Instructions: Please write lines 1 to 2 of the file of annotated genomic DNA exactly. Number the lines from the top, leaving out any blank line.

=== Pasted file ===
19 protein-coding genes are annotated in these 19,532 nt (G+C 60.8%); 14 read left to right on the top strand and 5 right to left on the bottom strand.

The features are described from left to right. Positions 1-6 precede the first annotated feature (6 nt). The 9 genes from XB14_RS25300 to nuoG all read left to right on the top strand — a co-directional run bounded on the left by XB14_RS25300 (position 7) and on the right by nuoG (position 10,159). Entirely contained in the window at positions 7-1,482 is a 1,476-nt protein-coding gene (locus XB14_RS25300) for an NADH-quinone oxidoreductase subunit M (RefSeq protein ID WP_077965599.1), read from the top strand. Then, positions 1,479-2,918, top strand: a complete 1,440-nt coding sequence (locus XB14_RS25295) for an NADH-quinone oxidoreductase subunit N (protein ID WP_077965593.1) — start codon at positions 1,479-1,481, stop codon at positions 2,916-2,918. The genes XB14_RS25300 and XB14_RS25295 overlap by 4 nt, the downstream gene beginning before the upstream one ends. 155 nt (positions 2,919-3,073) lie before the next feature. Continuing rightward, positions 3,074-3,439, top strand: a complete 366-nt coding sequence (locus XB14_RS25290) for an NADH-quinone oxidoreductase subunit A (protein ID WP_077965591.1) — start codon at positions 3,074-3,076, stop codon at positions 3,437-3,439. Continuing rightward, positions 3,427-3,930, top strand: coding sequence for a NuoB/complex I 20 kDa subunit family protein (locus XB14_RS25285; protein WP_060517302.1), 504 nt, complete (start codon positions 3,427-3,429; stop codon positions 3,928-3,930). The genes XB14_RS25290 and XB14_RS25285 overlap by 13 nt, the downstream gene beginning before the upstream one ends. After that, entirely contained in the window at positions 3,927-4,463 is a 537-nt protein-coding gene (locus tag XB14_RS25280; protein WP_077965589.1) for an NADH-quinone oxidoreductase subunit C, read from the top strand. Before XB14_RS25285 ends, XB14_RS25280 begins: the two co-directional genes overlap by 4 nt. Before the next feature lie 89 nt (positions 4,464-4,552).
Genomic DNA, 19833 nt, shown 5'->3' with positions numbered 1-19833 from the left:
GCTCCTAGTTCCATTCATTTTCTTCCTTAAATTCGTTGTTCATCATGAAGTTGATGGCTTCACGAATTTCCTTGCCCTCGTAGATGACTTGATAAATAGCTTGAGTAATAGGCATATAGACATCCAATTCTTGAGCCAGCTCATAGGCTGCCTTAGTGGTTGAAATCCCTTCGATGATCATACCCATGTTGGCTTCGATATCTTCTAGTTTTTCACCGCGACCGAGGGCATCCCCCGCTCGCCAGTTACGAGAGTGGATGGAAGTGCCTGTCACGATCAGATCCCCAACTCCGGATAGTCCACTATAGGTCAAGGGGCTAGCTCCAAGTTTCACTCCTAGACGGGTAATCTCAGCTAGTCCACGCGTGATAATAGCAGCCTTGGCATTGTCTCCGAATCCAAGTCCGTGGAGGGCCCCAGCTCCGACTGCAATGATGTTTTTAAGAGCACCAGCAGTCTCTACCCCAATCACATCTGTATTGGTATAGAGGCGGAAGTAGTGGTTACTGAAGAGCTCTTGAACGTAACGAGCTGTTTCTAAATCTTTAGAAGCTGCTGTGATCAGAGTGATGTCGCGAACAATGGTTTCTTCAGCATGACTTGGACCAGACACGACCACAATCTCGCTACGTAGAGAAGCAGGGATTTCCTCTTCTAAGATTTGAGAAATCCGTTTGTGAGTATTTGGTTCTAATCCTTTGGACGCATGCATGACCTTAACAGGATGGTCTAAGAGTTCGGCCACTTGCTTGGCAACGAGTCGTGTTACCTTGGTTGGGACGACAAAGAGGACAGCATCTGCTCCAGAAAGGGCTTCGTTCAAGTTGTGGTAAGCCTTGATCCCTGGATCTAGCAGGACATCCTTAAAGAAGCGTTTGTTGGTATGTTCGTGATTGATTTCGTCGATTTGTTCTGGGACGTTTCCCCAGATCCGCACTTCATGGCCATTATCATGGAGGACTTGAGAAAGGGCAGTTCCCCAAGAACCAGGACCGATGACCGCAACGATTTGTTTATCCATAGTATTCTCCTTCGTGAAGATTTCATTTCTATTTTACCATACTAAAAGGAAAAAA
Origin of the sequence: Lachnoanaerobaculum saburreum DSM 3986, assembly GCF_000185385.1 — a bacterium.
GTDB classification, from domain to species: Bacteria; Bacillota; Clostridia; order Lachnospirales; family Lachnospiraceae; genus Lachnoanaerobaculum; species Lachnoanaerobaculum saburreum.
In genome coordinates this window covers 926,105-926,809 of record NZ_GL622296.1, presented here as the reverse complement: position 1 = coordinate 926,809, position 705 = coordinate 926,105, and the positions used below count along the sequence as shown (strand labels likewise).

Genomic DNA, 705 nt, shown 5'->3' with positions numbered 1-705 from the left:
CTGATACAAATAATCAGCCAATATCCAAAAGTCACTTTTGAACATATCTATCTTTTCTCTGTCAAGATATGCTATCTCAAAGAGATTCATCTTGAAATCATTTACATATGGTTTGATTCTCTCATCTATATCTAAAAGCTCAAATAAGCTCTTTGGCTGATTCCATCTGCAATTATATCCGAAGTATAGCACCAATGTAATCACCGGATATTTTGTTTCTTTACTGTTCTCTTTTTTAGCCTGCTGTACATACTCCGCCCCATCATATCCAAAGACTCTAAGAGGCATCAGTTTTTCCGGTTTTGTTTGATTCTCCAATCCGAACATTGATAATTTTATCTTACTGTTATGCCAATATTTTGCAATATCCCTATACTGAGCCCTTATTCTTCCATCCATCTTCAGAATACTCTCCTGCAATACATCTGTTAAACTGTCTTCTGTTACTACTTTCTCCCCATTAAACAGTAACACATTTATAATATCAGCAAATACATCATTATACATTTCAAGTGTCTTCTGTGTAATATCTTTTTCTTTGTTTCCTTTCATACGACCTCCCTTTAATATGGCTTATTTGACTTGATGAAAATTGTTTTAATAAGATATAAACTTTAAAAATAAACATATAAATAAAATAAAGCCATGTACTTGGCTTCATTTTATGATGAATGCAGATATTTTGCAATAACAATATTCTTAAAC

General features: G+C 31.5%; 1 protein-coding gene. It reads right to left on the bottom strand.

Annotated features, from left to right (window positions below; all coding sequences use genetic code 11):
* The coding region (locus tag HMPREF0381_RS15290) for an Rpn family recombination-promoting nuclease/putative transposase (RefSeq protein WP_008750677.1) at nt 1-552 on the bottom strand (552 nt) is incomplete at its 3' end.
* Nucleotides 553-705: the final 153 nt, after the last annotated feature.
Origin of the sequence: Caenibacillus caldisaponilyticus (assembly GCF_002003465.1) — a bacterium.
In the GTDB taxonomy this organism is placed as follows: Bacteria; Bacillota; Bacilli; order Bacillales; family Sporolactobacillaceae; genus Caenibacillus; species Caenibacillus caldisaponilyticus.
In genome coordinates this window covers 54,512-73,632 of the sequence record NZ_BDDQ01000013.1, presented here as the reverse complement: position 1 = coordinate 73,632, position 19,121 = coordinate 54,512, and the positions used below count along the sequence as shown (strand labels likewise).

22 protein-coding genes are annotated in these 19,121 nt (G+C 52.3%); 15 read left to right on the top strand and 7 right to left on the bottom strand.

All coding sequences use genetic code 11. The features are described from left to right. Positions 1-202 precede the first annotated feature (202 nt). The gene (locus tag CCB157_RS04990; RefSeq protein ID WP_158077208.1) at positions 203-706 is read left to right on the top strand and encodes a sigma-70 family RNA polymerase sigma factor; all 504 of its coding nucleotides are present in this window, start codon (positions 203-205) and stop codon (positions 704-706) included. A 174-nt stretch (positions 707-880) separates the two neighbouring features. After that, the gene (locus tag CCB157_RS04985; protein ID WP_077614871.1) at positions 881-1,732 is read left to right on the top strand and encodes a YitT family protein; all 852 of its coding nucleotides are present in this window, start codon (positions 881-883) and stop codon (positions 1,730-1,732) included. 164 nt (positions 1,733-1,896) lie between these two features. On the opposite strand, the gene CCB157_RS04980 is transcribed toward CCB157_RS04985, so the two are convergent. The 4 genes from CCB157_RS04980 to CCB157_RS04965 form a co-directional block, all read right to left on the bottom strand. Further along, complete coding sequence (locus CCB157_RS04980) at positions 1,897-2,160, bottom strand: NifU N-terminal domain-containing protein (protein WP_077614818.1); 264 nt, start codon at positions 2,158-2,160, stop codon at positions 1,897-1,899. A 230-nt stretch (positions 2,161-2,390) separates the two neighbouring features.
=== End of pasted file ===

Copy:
19 protein-coding genes are annotated in these 19,532 nt (G+C 60.8%); 14 read left to right on the top strand and 5 right to left on the bottom strand.

The features are described from left to right. Positions 1-6 precede the first annotated feature (6 nt). The 9 genes from XB14_RS25300 to nuoG all read left to right on the top strand — a co-directional run bounded on the left by XB14_RS25300 (position 7) and on the right by nuoG (position 10,159). Entirely contained in the window at positions 7-1,482 is a 1,476-nt protein-coding gene (locus XB14_RS25300) for an NADH-quinone oxidoreductase subunit M (RefSeq protein ID WP_077965599.1), read from the top strand. Then, positions 1,479-2,918, top strand: a complete 1,440-nt coding sequence (locus XB14_RS25295) for an NADH-quinone oxidoreductase subunit N (protein ID WP_077965593.1) — start codon at positions 1,479-1,481, stop codon at positions 2,916-2,918. The genes XB14_RS25300 and XB14_RS25295 overlap by 4 nt, the downstream gene beginning before the upstream one ends. 155 nt (positions 2,919-3,073) lie before the next feature. Continuing rightward, positions 3,074-3,439, top strand: a complete 366-nt coding sequence (locus XB14_RS25290) for an NADH-quinone oxidoreductase subunit A (protein ID WP_077965591.1) — start codon at positions 3,074-3,076, stop codon at positions 3,437-3,439. Continuing rightward, positions 3,427-3,930, top strand: coding sequence for a NuoB/complex I 20 kDa subunit family protein (locus XB14_RS25285; protein WP_060517302.1), 504 nt, complete (start codon positions 3,427-3,429; stop codon positions 3,928-3,930). The genes XB14_RS25290 and XB14_RS25285 overlap by 13 nt, the downstream gene beginning before the upstream one ends. After that, entirely contained in the window at positions 3,927-4,463 is a 537-nt protein-coding gene (locus tag XB14_RS25280; protein WP_077965589.1) for an NADH-quinone oxidoreductase subunit C, read from the top strand. Before XB14_RS25285 ends, XB14_RS25280 begins: the two co-directional genes overlap by 4 nt. Before the next feature lie 89 nt (positions 4,464-4,552).